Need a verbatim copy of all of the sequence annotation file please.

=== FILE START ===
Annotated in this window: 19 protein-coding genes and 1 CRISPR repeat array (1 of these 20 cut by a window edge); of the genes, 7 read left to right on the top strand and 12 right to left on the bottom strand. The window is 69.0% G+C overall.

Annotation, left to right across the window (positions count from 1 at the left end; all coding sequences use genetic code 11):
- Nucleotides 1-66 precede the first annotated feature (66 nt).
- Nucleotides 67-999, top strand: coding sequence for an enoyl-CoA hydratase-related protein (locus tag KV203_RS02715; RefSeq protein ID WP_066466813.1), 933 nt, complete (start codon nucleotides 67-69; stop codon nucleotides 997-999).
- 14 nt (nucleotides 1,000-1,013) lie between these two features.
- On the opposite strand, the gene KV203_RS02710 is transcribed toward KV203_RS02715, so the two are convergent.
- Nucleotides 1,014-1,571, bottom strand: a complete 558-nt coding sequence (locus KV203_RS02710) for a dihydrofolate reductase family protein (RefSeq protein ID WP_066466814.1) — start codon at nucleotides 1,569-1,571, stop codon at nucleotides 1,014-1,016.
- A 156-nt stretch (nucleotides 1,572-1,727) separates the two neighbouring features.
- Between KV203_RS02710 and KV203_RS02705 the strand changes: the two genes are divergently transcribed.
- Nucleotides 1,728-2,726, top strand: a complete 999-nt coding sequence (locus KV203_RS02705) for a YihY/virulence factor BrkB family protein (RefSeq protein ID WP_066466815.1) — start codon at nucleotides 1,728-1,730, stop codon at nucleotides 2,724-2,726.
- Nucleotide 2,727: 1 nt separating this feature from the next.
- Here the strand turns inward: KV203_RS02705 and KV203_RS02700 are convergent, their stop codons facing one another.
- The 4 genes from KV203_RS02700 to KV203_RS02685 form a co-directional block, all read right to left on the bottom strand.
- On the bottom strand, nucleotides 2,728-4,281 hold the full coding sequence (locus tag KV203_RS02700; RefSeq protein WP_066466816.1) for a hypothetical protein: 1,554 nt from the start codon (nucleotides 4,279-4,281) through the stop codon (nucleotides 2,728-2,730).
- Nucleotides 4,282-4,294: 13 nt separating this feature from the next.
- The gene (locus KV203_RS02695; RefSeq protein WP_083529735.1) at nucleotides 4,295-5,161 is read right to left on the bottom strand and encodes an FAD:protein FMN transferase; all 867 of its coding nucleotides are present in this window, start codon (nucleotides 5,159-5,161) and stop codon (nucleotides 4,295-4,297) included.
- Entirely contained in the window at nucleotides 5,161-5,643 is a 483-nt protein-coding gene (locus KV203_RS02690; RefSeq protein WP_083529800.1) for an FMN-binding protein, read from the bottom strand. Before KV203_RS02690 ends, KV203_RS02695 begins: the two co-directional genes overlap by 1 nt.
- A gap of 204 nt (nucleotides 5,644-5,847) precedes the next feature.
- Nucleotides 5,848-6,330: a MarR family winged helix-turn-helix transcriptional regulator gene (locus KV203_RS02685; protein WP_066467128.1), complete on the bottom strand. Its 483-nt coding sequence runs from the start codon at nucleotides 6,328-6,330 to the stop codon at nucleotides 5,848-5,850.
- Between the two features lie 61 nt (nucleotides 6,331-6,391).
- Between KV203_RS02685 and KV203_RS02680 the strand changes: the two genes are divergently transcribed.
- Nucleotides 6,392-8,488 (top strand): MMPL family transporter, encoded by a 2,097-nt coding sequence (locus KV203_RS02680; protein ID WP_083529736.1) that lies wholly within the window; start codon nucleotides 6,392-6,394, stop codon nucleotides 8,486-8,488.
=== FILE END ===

Annotated in this window: 19 protein-coding genes and 1 CRISPR repeat array (1 of these 20 cut by a window edge); of the genes, 7 read left to right on the top strand and 12 right to left on the bottom strand. The window is 69.0% G+C overall.

Annotation, left to right across the window (positions count from 1 at the left end; all coding sequences use genetic code 11):
- Nucleotides 1-66 precede the first annotated feature (66 nt).
- Nucleotides 67-999, top strand: coding sequence for an enoyl-CoA hydratase-related protein (locus tag KV203_RS02715; RefSeq protein ID WP_066466813.1), 933 nt, complete (start codon nucleotides 67-69; stop codon nucleotides 997-999).
- 14 nt (nucleotides 1,000-1,013) lie between these two features.
- On the opposite strand, the gene KV203_RS02710 is transcribed toward KV203_RS02715, so the two are convergent.
- Nucleotides 1,014-1,571, bottom strand: a complete 558-nt coding sequence (locus KV203_RS02710) for a dihydrofolate reductase family protein (RefSeq protein ID WP_066466814.1) — start codon at nucleotides 1,569-1,571, stop codon at nucleotides 1,014-1,016.
- A 156-nt stretch (nucleotides 1,572-1,727) separates the two neighbouring features.
- Between KV203_RS02710 and KV203_RS02705 the strand changes: the two genes are divergently transcribed.
- Nucleotides 1,728-2,726, top strand: a complete 999-nt coding sequence (locus KV203_RS02705) for a YihY/virulence factor BrkB family protein (RefSeq protein ID WP_066466815.1) — start codon at nucleotides 1,728-1,730, stop codon at nucleotides 2,724-2,726.
- Nucleotide 2,727: 1 nt separating this feature from the next.
- Here the strand turns inward: KV203_RS02705 and KV203_RS02700 are convergent, their stop codons facing one another.
- The 4 genes from KV203_RS02700 to KV203_RS02685 form a co-directional block, all read right to left on the bottom strand.
- On the bottom strand, nucleotides 2,728-4,281 hold the full coding sequence (locus tag KV203_RS02700; RefSeq protein WP_066466816.1) for a hypothetical protein: 1,554 nt from the start codon (nucleotides 4,279-4,281) through the stop codon (nucleotides 2,728-2,730).
- Nucleotides 4,282-4,294: 13 nt separating this feature from the next.
- The gene (locus KV203_RS02695; RefSeq protein WP_083529735.1) at nucleotides 4,295-5,161 is read right to left on the bottom strand and encodes an FAD:protein FMN transferase; all 867 of its coding nucleotides are present in this window, start codon (nucleotides 5,159-5,161) and stop codon (nucleotides 4,295-4,297) included.
- Entirely contained in the window at nucleotides 5,161-5,643 is a 483-nt protein-coding gene (locus KV203_RS02690; RefSeq protein WP_083529800.1) for an FMN-binding protein, read from the bottom strand. Before KV203_RS02690 ends, KV203_RS02695 begins: the two co-directional genes overlap by 1 nt.
- A gap of 204 nt (nucleotides 5,644-5,847) precedes the next feature.
- Nucleotides 5,848-6,330: a MarR family winged helix-turn-helix transcriptional regulator gene (locus KV203_RS02685; protein WP_066467128.1), complete on the bottom strand. Its 483-nt coding sequence runs from the start codon at nucleotides 6,328-6,330 to the stop codon at nucleotides 5,848-5,850.
- Between the two features lie 61 nt (nucleotides 6,331-6,391).
- Between KV203_RS02685 and KV203_RS02680 the strand changes: the two genes are divergently transcribed.
- Nucleotides 6,392-8,488 (top strand): MMPL family transporter, encoded by a 2,097-nt coding sequence (locus KV203_RS02680; protein ID WP_083529736.1) that lies wholly within the window; start codon nucleotides 6,392-6,394, stop codon nucleotides 8,486-8,488.